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Old March 21st, 2016, 09:41 PM   #17
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Doesn't matter you participated
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Old March 22nd, 2016, 02:57 AM   #18
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Can we change the threads title to "The Three Musketeers"? Because so far there is only three of you part take in this discussion.
well its better than the geborgenheit vs disident threads that are all over news forum
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Old March 22nd, 2016, 04:17 AM   #19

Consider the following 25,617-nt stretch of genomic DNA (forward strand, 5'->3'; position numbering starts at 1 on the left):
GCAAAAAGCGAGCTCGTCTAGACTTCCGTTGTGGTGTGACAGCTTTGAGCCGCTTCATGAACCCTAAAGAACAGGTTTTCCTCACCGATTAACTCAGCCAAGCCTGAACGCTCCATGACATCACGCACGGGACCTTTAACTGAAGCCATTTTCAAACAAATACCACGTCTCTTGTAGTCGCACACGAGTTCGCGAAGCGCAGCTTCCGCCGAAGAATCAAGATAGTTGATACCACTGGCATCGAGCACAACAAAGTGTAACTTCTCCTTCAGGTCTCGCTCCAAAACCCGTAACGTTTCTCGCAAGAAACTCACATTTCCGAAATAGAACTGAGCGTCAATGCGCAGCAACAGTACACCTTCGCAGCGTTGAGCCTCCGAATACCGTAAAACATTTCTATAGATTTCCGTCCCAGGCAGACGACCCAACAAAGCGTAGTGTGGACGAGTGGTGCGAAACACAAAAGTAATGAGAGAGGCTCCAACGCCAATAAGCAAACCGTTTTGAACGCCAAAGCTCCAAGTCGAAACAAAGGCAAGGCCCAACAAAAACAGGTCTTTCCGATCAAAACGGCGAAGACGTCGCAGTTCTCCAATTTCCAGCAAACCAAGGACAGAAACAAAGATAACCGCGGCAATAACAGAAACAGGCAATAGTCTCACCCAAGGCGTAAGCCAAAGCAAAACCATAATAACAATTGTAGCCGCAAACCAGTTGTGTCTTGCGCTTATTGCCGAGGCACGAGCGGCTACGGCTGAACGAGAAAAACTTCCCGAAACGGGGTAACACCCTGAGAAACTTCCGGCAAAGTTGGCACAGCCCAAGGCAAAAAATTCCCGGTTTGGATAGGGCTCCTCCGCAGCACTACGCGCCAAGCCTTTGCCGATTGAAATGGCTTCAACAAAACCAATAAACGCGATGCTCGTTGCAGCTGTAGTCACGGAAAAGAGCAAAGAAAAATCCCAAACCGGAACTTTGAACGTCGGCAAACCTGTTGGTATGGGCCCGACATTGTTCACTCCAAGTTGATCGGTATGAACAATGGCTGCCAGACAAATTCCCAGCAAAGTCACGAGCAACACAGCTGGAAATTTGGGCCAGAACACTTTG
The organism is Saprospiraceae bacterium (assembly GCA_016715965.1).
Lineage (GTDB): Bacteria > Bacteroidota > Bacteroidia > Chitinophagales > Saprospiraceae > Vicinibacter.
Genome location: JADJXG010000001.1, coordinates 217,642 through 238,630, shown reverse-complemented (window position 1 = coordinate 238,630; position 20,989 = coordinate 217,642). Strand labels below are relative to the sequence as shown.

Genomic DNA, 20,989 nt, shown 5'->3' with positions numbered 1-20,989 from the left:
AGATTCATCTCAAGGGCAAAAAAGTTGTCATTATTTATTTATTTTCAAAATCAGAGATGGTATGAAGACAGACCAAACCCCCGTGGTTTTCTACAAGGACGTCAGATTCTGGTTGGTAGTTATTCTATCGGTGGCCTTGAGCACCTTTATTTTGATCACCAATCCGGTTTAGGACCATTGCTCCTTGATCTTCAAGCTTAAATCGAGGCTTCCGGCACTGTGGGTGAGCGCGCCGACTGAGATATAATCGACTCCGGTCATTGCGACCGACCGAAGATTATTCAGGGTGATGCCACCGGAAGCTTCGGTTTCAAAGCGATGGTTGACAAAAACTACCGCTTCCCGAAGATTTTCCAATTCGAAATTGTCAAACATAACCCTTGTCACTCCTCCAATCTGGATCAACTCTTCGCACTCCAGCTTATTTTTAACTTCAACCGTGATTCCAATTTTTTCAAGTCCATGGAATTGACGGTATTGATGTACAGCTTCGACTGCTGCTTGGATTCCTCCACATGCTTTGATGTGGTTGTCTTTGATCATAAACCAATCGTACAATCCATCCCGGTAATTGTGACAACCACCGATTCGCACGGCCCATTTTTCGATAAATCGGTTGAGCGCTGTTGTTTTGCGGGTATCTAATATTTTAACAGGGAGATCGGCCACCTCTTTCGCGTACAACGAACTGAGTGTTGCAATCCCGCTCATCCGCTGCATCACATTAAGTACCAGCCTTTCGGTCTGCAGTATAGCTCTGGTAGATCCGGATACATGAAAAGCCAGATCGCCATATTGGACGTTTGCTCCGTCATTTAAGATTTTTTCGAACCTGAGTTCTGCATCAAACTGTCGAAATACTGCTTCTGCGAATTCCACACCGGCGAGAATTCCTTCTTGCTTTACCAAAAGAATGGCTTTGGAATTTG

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Quote:
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My first question is how would you convince people in a humid and hot city to leave cars and use alternative means of transportation? Is there anyone with any ideas?
I believe we should copy some of policies implemented by Singapore, such as:
  • Having rail-based transportation and extensive bus services all over the city, although this one would not prevail without enforcing and giving incentives to the people to make them shift to public transportation (see next point)
  • Implementing electric road pricing in major roads
  • Increasing parking fee
  • Making the public transportation extremely affordable, if possible, free of charge
  • Making good pedestrian facility, if you can build it underground then go for it